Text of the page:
Brachiopod Fossils & the Legend of the Stone Swallows

Fossil slabs from the Devonian Period show fossil brachiopods that resemble nothing less than contemporary butterflies or swallows.

A perfect brachiopod fossil looks for all the world like the spread wings of butterflies and swallows. Fossil collectors each March 19 may be reminded of these fossils on St. Joseph’s Day, the annual miracle of the Swallows of Capistrano takes place at Mission San Juan Capistrano in California, to celebrate the return of these streamlined and swift-flying birds. To the ancient Chinese, this spiriferid brachiopod fossil was indeed a “stone swallow.” Here’s the legend beyond that of San Juan Capistrano…

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The Legend of Shih Yen

Toward the end of the fifth century A.D., a Chinese scholar named Li Tao-Shan wrote that in the mountain called Shi-Yen Shan (Stone Swallow Mountain), “there are a sort of stone oysters which look like swallows… During thunderstorms those ‘stone-swallows’ fly about as if they were real swallows.” Such stone swallows (shih yen) with elegant outstretched wings were so valued for their beauty that they were collected from the rocks as gifts for the Chinese emperor.

Swallows, Butterflies — Or Fossils?

Neither swallow nor butterfly, these winged stones were what we today call brachiopods. Although superficially similar in appearance to bivalves (which include such mollusks such as clams, oysters and scallops), brachiopods belong to a fundamentally different taxonomic group. Rather than bivalves or mollusks, they are lophophorates.

Brachiopods are a truly ancient group of critters. But they still exist in the oceans of today, even if confined to restricted deep-sea ecological niches. In other words, you won’t commonly find them washed ashore when beachcombing along today’s seaside sands.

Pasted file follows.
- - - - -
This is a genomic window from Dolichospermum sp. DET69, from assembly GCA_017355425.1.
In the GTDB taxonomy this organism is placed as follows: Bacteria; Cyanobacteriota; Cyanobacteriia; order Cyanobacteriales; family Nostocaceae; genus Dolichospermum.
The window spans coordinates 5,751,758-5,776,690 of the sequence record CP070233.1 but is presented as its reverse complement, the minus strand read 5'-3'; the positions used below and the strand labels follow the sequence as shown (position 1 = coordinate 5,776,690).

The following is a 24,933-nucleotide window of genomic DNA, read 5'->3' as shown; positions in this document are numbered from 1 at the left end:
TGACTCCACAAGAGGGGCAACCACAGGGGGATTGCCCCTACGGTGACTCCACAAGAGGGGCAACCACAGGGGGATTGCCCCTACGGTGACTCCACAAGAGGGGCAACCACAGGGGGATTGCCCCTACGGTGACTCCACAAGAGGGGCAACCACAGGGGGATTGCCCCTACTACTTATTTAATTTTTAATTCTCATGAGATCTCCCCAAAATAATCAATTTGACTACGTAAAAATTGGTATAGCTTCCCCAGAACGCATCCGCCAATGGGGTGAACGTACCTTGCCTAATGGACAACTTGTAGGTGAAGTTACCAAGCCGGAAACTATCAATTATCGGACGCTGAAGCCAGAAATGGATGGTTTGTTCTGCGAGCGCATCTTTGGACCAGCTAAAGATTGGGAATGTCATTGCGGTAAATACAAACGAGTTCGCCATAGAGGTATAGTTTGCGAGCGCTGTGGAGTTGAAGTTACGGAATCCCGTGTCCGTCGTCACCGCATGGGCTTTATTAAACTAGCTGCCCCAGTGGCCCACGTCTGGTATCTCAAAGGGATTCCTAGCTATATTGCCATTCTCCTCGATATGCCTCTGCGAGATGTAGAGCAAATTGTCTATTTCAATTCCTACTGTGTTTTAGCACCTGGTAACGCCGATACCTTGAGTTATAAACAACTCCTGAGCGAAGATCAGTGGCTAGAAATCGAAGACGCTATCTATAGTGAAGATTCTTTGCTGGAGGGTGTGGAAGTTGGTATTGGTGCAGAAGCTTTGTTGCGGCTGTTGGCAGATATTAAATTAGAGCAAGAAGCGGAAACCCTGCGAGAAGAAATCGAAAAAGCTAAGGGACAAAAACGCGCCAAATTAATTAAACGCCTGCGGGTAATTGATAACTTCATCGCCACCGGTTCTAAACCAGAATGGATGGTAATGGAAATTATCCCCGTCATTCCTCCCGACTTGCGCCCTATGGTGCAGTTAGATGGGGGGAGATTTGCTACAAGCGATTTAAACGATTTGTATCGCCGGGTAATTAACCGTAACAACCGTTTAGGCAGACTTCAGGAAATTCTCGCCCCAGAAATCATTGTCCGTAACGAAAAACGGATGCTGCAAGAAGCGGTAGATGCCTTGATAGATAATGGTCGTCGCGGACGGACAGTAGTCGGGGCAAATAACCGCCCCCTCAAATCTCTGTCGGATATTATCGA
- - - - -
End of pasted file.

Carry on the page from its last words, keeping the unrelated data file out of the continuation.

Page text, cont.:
But in days past, brachiopods were far more common in marine environments. In fact, they form one of the most common fossils you’ll find in Paleozoic sediments ranging from 540 to 250 million years ago. If you were to have walked the seaside during those days, you would have found brachiopods in abundance. On a personal note… while growing up in Illinois, brachiopods were one of the most common fossils I found on fossilcollecting field trips in sediments left by ancient seashores, particularly from the Ordovician Period.

Adobe Stock / K.Decor; Adobe Stock / Art Stocker

Brachiopod Fossil: Other Cultures

While today we see brachiopods as fossil relics from times past and the Chinese have their legend of Stone Swallow Mountain, other cultures have interpreted these fossils in other ways. For instance, within the Devon region of the United Kingdom, such winged brachiopods are called “Delbole butterflies” after the quarry where they were first commonly found.

Neolithic engravings at grave sites in the Meath region show fan shapes reminiscent of spiriferid brachiopods. While some interpret these to be sundials, others see totally realistic depictions of brachiopods.

In the Swabian Alps of southern Germany, these brachiopods have been called täubli, or “little doves.”

Whether called butterflies, little doves, or swallows, such wonderfully distinctive fossils etched in ancient stone have attracted human attention for time untold.

Stone swallow? Or fossil brachiopods? You decide!
Adobe Stock / ASTA Concept

A Personal Find

When I was a young child, I was collecting fossils with my father along a road cut off the beaten path in the Appalachian mountains of Virginia. Primarily, we were seeking trilobites and brachiopods. Suddenly, a kind old gentleman pulled over in a beat-up antique Ford truck spouting exhaust, much like the truck my grandfather drove on his farm. He asked what we were seeking. When we said, “fossils,” he pointed up the road and said we could find petrified butterflies another three miles on. With that, he patted the side of his truck door and drove off.

Butterflies? In 400-million-year-old rocks from the Devonian Period? That was long before butterflies appeared in the fossil record 56 million years ago! Still, we checked it out. Instead of butterflies, we discovered an abundance of “spiriferid” or winged brachiopods. Many of those we collected that day remain in my collection some 60 years later. Truly beautiful!

Do You, Too, Have a Stone Swallow?

Check out your own collection. Do you, too, have one of these legendary fossil “swallows?” If so, treasure it. This interesting brachiopod fossil has been considered truly unique across time and culture.

This story about the brachiopod fossil and stone swallows appeared in Rock & Gem magazine. Click here to subscribe. Story by Jim Brace-Thompson.


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